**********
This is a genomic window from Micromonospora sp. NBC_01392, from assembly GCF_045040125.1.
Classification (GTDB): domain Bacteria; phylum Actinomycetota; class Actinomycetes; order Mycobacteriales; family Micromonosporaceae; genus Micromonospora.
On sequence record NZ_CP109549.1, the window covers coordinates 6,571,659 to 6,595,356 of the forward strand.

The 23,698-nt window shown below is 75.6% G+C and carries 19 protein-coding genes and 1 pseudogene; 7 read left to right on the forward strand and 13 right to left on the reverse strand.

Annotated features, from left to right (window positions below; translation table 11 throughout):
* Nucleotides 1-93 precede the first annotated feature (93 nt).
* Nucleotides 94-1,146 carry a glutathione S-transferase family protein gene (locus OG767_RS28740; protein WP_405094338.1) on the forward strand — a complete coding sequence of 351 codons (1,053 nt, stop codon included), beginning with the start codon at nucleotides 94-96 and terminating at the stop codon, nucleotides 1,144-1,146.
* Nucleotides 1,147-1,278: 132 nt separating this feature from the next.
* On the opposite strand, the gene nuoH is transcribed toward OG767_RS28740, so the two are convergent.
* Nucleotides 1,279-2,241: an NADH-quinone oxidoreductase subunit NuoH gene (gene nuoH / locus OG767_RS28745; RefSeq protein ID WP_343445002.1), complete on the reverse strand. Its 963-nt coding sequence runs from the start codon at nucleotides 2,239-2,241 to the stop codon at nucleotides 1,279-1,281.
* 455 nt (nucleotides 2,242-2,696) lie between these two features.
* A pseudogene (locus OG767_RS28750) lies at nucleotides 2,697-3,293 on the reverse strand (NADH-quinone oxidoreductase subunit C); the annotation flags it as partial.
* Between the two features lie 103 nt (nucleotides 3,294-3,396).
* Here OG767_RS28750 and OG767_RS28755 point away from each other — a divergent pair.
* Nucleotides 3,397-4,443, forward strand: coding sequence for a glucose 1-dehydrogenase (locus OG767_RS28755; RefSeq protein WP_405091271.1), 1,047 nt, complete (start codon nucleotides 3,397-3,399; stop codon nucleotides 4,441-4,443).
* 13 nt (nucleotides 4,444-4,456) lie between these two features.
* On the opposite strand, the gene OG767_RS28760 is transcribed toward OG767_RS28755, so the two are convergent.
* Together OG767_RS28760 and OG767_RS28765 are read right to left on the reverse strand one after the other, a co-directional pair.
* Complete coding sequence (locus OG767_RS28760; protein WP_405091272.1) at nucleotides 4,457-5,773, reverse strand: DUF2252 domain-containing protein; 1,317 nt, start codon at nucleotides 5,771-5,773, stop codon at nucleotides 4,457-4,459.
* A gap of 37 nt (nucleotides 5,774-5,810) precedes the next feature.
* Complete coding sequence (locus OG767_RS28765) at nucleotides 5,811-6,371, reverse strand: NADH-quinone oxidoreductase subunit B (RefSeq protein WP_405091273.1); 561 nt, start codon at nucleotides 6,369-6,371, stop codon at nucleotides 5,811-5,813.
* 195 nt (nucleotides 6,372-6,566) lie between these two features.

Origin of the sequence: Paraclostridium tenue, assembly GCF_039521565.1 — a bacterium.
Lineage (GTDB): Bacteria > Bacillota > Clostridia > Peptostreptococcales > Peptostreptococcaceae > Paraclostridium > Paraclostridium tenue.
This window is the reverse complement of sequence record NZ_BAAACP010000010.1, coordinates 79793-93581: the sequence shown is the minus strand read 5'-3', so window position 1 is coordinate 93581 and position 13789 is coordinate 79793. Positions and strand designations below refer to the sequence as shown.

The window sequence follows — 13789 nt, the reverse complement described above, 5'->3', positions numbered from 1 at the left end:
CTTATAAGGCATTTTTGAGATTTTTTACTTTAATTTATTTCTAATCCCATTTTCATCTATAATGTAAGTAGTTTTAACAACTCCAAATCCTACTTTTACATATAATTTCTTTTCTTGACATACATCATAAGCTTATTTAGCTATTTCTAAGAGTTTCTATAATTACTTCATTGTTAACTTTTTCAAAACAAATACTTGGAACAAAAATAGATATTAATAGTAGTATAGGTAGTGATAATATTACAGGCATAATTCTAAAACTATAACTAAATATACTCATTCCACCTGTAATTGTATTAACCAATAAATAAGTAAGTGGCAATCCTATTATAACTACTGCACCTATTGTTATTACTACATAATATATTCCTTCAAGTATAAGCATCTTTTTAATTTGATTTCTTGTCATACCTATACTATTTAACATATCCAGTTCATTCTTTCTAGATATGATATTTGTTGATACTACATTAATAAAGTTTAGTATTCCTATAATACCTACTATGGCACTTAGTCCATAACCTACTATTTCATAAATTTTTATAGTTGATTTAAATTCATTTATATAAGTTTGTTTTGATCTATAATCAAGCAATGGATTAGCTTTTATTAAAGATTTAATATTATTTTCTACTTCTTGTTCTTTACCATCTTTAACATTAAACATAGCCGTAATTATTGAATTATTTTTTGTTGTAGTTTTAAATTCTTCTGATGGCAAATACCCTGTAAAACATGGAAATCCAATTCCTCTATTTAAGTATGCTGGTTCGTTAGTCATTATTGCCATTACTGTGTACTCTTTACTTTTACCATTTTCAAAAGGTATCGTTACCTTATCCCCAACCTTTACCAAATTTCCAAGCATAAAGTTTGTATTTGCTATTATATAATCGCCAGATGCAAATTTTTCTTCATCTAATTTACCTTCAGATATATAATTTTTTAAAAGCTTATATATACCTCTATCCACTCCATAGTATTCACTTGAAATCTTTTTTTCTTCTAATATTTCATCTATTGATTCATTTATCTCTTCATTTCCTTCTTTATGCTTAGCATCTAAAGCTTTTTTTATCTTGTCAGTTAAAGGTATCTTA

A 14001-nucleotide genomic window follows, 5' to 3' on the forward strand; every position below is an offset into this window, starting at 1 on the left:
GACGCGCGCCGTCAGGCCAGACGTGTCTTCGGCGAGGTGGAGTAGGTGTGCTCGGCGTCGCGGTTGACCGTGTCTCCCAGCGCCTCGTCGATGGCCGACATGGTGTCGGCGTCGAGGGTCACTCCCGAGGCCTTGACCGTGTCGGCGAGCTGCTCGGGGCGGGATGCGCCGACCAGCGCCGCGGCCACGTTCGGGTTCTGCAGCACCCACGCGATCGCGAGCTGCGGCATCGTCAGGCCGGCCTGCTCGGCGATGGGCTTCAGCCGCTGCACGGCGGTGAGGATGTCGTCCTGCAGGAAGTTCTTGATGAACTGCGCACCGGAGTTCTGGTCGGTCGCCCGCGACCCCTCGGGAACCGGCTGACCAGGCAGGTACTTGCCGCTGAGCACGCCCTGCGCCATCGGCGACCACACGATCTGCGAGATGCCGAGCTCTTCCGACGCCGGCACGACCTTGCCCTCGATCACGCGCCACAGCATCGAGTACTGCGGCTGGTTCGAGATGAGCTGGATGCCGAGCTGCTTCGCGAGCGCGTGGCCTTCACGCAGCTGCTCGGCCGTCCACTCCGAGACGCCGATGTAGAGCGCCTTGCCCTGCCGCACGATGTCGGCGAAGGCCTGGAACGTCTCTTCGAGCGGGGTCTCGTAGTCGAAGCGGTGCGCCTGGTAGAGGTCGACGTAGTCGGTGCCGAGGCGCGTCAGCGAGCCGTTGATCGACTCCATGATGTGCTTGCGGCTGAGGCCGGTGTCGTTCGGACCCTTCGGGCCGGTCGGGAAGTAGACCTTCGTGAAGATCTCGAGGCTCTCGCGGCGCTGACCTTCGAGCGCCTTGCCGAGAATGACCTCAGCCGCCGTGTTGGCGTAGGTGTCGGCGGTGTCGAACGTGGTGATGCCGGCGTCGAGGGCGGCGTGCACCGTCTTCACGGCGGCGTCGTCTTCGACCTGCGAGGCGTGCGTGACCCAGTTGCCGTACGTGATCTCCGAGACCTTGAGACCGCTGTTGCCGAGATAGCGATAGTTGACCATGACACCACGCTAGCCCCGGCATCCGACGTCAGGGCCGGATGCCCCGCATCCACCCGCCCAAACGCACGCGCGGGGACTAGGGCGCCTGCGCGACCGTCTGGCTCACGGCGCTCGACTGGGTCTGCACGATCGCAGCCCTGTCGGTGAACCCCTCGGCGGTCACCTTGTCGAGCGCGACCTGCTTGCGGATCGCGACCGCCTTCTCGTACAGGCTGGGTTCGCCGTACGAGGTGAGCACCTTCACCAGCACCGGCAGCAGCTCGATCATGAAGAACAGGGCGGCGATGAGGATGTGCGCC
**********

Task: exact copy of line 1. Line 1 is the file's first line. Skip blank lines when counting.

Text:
This is a genomic window from Micromonospora sp. NBC_01392, from assembly GCF_045040125.1.